Well what do you know, Rakuten who are hotting up the marketplaces competition with a rash of acquisitions over the last 12 months (Play.com, Tradoria, Priceminister) have just jumped into the ereader market. Rakuten have bought Kobo, which puts them bang in line for a major competition with Amazon and the Kindle, and if they combine it with already being one of the three biggest marketplaces in the world it could be a pretty even contest.
They’ve got a fair way to go though, Amazon just announced that they’ll be selling their Kindles in major US offline stores such as Best Buy, Target, Walmart, Staples, Sam’s Club, RadioShack and Office Depot. They’ve also got a fair headstart on the market whereas Kobo is tiny costing Rakuten just $315 million. Amazon have the Kindle Fire giving customers access to over 18 million movies, TV shows, books, magazines, apps and games whereas the Kobo is… well an ereader. But with a marketplace (or rather a string of marketplaces) worldwide to sell eBooks and eReaders to it can’t be a bad move and it might just be a brilliant move to propel Rakuten into the e-media market.
The question really is are eBay going to continue to miss out on sales of eBooks, e-Music, e-Films, e-Newspapers, e-magazines and e-Games? They banned all sales of digital goods years ago, have no centralised delivery mechanism, and no apparent interest in resurrecting digital sales.
The trouble is whilst when eBay’s customers wander over to iTunes to buy digital content eBay can probably live with it, but if eBay’s customers wander over to Amazon or Rakuten, and start to make physical purchases alongside their digital downloads, then in the long term that could be an arrow though the heart of eBay’s marketplaces business.
The fees charged for access to the digital marketplace are around the 30% mark.
The issues that eBay had with digital products related to affiliate multi level marketing type products and their use to manipulate the eBay feedback system.
As long as eBay introduce a new dedicated feedback system exclusive to ebooks that cannot be linked in any way to sales of physical goods then that could go a long way to resolving former issues.
Seems to me that eBay are focusing on Paypal. I was out shopping last week and I’m sure I heard in a Matalan store that they are now accepting Paypal.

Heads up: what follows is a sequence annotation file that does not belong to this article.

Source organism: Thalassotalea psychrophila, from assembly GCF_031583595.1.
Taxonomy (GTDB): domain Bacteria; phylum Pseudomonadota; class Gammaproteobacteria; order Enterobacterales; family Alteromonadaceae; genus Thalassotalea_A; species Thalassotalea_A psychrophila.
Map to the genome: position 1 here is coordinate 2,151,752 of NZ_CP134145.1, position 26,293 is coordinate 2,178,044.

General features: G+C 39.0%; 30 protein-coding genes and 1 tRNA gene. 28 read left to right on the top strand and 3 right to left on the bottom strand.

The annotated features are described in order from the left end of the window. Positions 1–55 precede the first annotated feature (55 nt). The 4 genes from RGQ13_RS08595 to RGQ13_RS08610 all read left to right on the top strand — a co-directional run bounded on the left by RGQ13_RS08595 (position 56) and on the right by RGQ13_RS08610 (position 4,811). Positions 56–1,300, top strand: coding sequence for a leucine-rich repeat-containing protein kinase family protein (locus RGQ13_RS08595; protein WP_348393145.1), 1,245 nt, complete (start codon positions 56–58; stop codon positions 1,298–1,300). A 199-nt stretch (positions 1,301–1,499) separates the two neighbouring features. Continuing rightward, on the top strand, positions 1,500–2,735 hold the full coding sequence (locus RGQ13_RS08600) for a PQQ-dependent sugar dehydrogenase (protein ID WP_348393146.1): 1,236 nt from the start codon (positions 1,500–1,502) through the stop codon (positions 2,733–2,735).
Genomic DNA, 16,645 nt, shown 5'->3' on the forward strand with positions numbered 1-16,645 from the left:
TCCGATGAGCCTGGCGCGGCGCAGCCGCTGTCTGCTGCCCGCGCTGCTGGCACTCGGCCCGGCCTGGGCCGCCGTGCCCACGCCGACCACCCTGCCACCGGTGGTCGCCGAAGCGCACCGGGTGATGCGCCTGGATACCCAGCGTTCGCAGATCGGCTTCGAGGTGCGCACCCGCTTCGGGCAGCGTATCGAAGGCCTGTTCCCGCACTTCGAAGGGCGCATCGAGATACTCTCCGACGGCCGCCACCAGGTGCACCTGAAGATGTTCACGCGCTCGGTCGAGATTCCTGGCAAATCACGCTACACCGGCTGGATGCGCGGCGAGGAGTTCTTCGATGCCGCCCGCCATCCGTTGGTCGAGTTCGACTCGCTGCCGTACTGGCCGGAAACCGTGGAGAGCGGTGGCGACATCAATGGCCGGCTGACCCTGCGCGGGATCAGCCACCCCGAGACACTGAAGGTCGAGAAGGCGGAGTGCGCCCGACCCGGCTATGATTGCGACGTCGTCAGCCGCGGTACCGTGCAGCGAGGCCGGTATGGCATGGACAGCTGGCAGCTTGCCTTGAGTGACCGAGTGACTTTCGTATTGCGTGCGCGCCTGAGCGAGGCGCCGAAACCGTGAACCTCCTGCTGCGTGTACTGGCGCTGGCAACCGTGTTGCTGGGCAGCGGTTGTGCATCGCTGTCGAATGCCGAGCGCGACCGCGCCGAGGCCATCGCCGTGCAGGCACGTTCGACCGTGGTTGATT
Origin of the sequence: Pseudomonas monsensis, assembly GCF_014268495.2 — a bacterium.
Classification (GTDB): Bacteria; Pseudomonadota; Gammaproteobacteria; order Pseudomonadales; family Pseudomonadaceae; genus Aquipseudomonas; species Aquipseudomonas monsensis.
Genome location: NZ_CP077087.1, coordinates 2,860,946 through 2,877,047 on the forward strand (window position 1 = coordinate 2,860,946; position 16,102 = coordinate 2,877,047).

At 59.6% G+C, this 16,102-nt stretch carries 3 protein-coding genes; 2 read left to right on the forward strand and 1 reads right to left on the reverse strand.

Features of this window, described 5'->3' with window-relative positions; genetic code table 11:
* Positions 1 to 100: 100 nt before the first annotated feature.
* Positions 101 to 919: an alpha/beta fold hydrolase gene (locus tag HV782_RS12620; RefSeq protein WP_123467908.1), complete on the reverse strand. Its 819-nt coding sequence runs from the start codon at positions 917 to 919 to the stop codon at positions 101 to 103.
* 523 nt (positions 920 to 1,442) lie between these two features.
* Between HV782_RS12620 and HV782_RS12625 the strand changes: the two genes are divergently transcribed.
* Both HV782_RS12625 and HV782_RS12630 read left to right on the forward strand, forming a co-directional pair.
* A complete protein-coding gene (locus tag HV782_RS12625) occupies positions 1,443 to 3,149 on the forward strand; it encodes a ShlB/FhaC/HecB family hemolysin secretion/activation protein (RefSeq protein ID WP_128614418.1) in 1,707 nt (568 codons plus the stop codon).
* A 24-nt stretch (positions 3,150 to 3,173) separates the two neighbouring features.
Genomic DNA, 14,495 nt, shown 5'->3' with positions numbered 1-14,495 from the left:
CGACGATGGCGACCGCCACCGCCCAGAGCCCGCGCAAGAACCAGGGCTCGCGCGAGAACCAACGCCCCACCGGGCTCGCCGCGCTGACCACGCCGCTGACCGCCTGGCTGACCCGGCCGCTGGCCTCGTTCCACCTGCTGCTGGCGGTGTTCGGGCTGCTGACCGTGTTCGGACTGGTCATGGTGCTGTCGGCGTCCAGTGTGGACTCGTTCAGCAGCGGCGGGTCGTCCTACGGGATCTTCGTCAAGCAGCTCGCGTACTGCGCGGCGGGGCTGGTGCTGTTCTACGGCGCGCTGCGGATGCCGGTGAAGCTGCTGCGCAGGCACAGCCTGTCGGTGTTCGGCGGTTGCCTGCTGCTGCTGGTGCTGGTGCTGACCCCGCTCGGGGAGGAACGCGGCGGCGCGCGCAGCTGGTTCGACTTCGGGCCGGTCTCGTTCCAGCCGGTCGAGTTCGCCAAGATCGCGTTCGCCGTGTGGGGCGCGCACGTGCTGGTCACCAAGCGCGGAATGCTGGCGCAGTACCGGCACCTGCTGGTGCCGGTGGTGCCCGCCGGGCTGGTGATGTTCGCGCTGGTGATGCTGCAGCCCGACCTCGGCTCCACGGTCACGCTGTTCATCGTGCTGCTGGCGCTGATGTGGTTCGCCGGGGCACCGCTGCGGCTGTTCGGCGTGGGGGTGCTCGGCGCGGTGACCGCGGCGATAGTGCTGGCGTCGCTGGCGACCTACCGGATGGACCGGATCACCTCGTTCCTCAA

The prognosis is not good for a return to digital sales on eBay any way you look at it. eBay branded all digital content sellers as shady. That mindset is pretty rigid.
It was not just the eBay template makers and eBook sellers who were effectively put out of business with less than 24 hours notice by eBay’s precipitous and ‘damn the torpedoes’ policy change. eBay could just have easily adopted a “no feedback on digital items” policy or ‘quarantined’ them on a half.com like sub site.
The art and crafts community was severely damaged. Perfectly respectable photographers, artists, sellers of scrapbooking items, knitting, quilt and crochet pattern designers, garment pattern makers, embroidery machine pattern digitizers, and long arm machine quilting pantograph sellers were given the boot too.
They have mostly survived and are thriving on Etsy, Artfire and their own websites. They now have control of the payment method they choose and do not have to contend with the whims, high prices and constant ‘seller update’ revisions on eBay.
I can’t imagine why any of us would want to return to the TSR DSR bizarro world that wreaked havoc without a care for consequences to people who were not in any way participating in feedback enhancement scams and schemes.
I leave feedback for my buyers on payment out of habit, most of them don’t give a rip or give feedback themselves. eBay succeeded in making feedback meaningless, nothing more than a rod to thrash their buyers with and I suspect that is yet another unintended consequence.
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